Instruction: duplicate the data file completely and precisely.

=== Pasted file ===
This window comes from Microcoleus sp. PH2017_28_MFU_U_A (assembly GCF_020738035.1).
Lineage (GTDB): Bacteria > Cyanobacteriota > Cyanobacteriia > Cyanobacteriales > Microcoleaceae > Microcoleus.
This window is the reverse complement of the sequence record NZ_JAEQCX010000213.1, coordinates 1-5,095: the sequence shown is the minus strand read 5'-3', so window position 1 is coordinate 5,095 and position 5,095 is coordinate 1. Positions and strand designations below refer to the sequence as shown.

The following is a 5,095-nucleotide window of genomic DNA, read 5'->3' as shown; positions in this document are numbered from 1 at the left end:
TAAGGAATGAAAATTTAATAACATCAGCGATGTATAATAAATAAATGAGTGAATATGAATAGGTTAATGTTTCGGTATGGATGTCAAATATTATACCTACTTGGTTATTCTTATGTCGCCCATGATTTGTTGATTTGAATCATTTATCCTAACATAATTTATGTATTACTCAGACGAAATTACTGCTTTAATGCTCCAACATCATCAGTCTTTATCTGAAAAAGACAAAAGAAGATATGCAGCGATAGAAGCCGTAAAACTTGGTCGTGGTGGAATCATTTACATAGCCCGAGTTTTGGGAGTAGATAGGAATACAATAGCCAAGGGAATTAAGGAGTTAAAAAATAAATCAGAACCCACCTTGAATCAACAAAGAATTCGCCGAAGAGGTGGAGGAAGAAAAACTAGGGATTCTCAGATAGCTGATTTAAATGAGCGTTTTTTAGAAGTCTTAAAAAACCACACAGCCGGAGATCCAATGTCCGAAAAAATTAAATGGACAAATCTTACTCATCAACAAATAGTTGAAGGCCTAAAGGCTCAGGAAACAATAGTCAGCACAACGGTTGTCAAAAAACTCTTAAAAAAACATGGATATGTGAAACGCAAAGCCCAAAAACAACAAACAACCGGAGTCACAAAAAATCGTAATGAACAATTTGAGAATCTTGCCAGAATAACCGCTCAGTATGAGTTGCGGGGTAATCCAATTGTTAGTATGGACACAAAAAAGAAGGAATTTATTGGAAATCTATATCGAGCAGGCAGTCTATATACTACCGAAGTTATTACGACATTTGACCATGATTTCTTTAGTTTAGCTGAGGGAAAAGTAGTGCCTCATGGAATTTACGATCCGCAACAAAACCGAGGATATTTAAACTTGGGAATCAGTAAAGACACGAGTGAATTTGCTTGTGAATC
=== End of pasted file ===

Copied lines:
This window comes from Microcoleus sp. PH2017_28_MFU_U_A (assembly GCF_020738035.1).
Lineage (GTDB): Bacteria > Cyanobacteriota > Cyanobacteriia > Cyanobacteriales > Microcoleaceae > Microcoleus.
This window is the reverse complement of the sequence record NZ_JAEQCX010000213.1, coordinates 1-5,095: the sequence shown is the minus strand read 5'-3', so window position 1 is coordinate 5,095 and position 5,095 is coordinate 1. Positions and strand designations below refer to the sequence as shown.

The following is a 5,095-nucleotide window of genomic DNA, read 5'->3' as shown; positions in this document are numbered from 1 at the left end:
TAAGGAATGAAAATTTAATAACATCAGCGATGTATAATAAATAAATGAGTGAATATGAATAGGTTAATGTTTCGGTATGGATGTCAAATATTATACCTACTTGGTTATTCTTATGTCGCCCATGATTTGTTGATTTGAATCATTTATCCTAACATAATTTATGTATTACTCAGACGAAATTACTGCTTTAATGCTCCAACATCATCAGTCTTTATCTGAAAAAGACAAAAGAAGATATGCAGCGATAGAAGCCGTAAAACTTGGTCGTGGTGGAATCATTTACATAGCCCGAGTTTTGGGAGTAGATAGGAATACAATAGCCAAGGGAATTAAGGAGTTAAAAAATAAATCAGAACCCACCTTGAATCAACAAAGAATTCGCCGAAGAGGTGGAGGAAGAAAAACTAGGGATTCTCAGATAGCTGATTTAAATGAGCGTTTTTTAGAAGTCTTAAAAAACCACACAGCCGGAGATCCAATGTCCGAAAAAATTAAATGGACAAATCTTACTCATCAACAAATAGTTGAAGGCCTAAAGGCTCAGGAAACAATAGTCAGCACAACGGTTGTCAAAAAACTCTTAAAAAAACATGGATATGTGAAACGCAAAGCCCAAAAACAACAAACAACCGGAGTCACAAAAAATCGTAATGAACAATTTGAGAATCTTGCCAGAATAACCGCTCAGTATGAGTTGCGGGGTAATCCAATTGTTAGTATGGACACAAAAAAGAAGGAATTTATTGGAAATCTATATCGAGCAGGCAGTCTATATACTACCGAAGTTATTACGACATTTGACCATGATTTCTTTAGTTTAGCTGAGGGAAAAGTAGTGCCTCATGGAATTTACGATCCGCAACAAAACCGAGGATATTTAAACTTGGGAATCAGTAAAGACACGAGTGAATTTGCTTGTGAATC